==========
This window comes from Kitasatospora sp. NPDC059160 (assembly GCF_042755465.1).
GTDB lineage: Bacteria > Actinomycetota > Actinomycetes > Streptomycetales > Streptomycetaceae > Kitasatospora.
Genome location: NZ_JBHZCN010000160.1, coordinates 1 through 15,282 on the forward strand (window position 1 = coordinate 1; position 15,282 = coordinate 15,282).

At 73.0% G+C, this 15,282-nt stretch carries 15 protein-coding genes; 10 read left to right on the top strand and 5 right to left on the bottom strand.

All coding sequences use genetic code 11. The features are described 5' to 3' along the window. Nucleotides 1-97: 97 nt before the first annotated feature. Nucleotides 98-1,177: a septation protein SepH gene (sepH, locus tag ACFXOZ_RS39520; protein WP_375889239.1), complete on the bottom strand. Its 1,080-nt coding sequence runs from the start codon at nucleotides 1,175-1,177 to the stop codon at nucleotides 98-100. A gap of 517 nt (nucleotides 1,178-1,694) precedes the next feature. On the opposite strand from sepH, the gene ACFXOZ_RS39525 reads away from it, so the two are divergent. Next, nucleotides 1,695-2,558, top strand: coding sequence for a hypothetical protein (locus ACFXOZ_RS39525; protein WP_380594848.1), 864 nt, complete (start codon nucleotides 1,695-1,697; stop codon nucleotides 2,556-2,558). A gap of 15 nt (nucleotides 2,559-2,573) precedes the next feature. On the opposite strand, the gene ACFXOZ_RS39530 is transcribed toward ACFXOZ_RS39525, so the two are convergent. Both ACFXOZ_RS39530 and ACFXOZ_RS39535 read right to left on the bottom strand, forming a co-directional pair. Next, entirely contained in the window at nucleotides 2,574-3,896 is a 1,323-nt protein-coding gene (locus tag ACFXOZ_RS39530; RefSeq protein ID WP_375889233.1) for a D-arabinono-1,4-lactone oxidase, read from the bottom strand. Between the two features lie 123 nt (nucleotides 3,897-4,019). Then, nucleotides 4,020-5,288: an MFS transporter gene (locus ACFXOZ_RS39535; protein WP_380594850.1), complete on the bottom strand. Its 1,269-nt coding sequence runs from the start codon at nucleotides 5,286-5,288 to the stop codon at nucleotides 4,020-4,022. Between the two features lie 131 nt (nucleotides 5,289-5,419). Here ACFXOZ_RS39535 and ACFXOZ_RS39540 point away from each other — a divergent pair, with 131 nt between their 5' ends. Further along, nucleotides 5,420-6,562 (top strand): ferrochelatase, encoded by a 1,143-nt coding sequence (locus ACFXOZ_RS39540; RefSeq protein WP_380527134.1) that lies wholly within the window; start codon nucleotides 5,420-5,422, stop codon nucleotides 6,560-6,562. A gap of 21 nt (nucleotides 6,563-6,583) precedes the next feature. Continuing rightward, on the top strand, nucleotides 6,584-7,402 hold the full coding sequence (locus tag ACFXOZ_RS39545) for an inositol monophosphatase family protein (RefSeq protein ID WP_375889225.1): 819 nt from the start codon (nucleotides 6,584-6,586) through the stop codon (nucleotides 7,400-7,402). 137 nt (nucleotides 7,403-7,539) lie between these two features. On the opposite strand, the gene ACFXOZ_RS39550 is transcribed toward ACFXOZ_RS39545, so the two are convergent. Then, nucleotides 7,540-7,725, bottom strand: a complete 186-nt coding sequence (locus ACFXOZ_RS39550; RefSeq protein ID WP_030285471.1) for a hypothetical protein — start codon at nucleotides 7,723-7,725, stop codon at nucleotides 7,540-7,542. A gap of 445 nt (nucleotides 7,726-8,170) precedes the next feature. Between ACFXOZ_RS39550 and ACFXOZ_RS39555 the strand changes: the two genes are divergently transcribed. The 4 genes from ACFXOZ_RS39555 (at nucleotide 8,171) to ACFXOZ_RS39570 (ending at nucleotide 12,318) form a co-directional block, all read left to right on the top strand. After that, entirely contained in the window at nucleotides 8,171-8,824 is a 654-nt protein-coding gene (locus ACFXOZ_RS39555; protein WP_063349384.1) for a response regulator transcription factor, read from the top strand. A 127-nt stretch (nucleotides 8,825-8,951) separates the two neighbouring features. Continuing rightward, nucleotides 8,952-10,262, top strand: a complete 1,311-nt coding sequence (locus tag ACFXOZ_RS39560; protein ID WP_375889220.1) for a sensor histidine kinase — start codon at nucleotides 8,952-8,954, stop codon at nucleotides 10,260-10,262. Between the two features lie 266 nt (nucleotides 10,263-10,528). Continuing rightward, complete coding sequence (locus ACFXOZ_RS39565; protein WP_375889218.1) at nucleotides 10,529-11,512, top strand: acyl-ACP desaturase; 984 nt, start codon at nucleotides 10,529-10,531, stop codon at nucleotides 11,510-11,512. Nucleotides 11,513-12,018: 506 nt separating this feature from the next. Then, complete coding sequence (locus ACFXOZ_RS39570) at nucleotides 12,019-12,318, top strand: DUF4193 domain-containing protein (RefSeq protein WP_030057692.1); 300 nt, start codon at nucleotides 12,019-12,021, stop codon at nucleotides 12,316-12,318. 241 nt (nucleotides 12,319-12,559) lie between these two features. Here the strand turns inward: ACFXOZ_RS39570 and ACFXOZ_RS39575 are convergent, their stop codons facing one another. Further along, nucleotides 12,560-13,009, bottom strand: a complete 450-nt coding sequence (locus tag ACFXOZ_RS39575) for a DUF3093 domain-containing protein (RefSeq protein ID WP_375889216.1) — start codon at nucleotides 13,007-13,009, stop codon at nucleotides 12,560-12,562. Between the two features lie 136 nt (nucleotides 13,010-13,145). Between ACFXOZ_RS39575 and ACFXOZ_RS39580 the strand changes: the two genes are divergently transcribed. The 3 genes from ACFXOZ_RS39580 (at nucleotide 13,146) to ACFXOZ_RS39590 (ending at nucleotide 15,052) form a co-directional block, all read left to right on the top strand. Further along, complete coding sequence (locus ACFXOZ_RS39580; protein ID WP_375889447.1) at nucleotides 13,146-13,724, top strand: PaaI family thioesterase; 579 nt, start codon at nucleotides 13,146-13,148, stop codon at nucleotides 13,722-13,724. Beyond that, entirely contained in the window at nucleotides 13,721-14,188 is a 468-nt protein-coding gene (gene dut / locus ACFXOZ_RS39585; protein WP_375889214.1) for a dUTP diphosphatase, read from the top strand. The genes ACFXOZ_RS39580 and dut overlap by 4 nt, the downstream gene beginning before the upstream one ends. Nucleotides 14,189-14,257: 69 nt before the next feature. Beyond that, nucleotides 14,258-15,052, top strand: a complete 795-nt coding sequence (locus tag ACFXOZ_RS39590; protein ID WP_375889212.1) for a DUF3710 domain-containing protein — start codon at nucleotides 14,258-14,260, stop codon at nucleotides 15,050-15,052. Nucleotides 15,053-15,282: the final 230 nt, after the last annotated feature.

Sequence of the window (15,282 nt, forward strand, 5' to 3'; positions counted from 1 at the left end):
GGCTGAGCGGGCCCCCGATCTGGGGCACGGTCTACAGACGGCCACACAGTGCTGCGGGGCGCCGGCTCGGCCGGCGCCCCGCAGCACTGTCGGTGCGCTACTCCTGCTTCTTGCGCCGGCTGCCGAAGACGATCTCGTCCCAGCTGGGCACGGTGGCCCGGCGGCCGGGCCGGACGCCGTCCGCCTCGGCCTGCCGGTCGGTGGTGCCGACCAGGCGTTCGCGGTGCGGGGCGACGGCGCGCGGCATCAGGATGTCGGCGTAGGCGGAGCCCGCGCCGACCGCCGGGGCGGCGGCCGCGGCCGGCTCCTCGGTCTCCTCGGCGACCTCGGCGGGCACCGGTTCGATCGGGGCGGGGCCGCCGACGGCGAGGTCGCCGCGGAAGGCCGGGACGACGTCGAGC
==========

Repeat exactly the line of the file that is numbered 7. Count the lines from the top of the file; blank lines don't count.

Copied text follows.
GGCTGAGCGGGCCCCCGATCTGGGGCACGGTCTACAGACGGCCACACAGTGCTGCGGGGCGCCGGCTCGGCCGGCGCCCCGCAGCACTGTCGGTGCGCTACTCCTGCTTCTTGCGCCGGCTGCCGAAGACGATCTCGTCCCAGCTGGGCACGGTGGCCCGGCGGCCGGGCCGGACGCCGTCCGCCTCGGCCTGCCGGTCGGTGGTGCCGACCAGGCGTTCGCGGTGCGGGGCGACGGCGCGCGGCATCAGGATGTCGGCGTAGGCGGAGCCCGCGCCGACCGCCGGGGCGGCGGCCGCGGCCGGCTCCTCGGTCTCCTCGGCGACCTCGGCGGGCACCGGTTCGATCGGGGCGGGGCCGCCGACGGCGAGGTCGCCGCGGAAGGCCGGGACGACGTCGAGC